It means to take a (flawed) existing solution/explanation to a problem and modify it in ever more convoluted ways to make it work when the current version fails.

It comes from pre-Newtonian times when there were people working on a theory of orbital mechanics, thinking that orbits were circular rather than elliptical, and every time someone made an observation of some moon that the theory didn't handle, they bolted on a bit more math to try and account for that observation.

It was "working on circles" or "calculating orbits" or something like that.

  • now asking for expressions too ... good. Change title too if you please.
    – lbf
    May 10, 2018 at 19:28

1 Answer 1


It's known as adding epicycles:

Adding epicycles is an expression denoting ad hoc attempts to make a theory conform to observations by making said theory needlessly or absurdly complicated.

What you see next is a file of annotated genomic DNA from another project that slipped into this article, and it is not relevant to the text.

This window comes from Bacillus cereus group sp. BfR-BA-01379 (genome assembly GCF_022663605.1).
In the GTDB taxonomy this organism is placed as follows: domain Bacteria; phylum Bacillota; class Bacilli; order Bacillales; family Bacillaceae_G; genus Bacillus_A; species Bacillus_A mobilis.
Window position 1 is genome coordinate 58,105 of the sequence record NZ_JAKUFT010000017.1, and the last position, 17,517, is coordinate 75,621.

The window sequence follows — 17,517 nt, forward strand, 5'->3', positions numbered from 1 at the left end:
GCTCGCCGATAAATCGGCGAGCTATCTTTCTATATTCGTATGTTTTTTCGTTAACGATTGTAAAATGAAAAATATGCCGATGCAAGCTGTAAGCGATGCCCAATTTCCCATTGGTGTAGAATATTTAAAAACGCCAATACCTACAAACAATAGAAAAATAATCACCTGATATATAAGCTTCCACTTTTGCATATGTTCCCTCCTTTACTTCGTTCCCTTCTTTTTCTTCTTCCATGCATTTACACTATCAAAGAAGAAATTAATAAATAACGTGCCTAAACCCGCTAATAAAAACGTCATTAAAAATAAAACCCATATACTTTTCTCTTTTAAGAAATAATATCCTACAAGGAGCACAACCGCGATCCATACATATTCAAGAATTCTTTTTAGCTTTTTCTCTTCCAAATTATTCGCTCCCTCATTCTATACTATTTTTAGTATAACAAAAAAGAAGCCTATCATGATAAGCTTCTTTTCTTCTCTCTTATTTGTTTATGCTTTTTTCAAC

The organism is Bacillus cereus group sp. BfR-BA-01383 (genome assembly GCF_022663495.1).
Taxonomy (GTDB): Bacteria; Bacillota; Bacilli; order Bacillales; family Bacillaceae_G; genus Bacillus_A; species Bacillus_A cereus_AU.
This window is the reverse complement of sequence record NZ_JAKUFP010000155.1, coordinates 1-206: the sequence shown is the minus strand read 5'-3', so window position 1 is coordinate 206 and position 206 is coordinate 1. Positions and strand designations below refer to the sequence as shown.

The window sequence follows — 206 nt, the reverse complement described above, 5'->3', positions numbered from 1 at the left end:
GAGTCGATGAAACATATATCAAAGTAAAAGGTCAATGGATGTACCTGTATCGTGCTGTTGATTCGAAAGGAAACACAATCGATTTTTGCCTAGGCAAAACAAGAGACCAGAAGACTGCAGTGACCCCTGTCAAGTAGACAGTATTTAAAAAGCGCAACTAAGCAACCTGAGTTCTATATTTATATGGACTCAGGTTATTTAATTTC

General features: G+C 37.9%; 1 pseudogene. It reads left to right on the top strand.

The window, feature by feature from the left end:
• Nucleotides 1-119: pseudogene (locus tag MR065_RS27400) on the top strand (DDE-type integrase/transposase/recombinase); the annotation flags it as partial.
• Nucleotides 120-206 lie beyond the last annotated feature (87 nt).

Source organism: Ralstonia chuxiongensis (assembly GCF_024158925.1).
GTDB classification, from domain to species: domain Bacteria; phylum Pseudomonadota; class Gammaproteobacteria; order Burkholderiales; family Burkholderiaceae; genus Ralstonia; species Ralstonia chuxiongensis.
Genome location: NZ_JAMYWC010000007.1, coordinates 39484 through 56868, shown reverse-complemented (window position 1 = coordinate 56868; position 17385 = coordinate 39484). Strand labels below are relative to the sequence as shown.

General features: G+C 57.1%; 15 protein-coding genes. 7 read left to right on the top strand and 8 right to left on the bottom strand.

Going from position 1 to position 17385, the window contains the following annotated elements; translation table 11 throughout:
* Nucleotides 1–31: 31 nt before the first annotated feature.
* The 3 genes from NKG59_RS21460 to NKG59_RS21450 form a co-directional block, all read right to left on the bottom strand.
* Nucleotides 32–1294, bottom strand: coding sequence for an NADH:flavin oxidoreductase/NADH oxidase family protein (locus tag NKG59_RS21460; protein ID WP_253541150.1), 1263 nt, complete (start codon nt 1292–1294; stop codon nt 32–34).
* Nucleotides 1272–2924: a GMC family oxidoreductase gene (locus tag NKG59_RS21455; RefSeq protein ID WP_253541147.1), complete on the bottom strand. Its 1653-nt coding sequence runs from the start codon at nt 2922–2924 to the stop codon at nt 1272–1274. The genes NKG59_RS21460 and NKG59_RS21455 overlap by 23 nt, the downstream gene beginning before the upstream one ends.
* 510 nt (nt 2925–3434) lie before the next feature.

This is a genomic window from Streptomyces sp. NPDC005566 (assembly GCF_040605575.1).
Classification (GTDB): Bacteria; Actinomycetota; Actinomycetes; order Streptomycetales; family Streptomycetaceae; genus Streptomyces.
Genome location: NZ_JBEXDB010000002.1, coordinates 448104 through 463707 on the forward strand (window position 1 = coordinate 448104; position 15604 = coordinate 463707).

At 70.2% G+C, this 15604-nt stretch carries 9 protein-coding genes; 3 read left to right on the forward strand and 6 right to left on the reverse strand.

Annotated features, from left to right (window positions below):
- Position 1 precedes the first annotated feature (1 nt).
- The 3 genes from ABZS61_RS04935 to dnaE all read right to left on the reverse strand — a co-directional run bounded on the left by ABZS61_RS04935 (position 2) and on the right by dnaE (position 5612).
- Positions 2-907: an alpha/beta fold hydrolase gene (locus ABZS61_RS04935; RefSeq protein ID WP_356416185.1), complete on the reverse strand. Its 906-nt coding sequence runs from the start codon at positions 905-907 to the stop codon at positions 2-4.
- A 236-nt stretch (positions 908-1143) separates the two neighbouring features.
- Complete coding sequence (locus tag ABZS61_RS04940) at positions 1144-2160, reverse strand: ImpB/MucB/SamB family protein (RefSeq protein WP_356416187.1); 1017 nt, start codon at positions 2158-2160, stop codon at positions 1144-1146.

The expression comes from a technique used by Astronomers from antiquity to the early modern period (generally working with the Ptolemaic system) to explain observations that planets would often reverse direction in the sky. These observations made sense in a Sun-centered view of the solar system, but not an Earth-centered one (Heliocentric systems had greater observational problems of their own, which prevented their general acceptance in antiquity).

  • Thank you! That's been killing me all day long and my Google-fu was failing me.
    – Tony
    May 10, 2018 at 17:04
  • @lbf it's occasionally used in a figurative sense among people who might expect to know a bit of astronomy (IME). I have a vague recollection of hearing it used to describe embellishing a piece of music, as well
    – Chris H
    May 10, 2018 at 18:30

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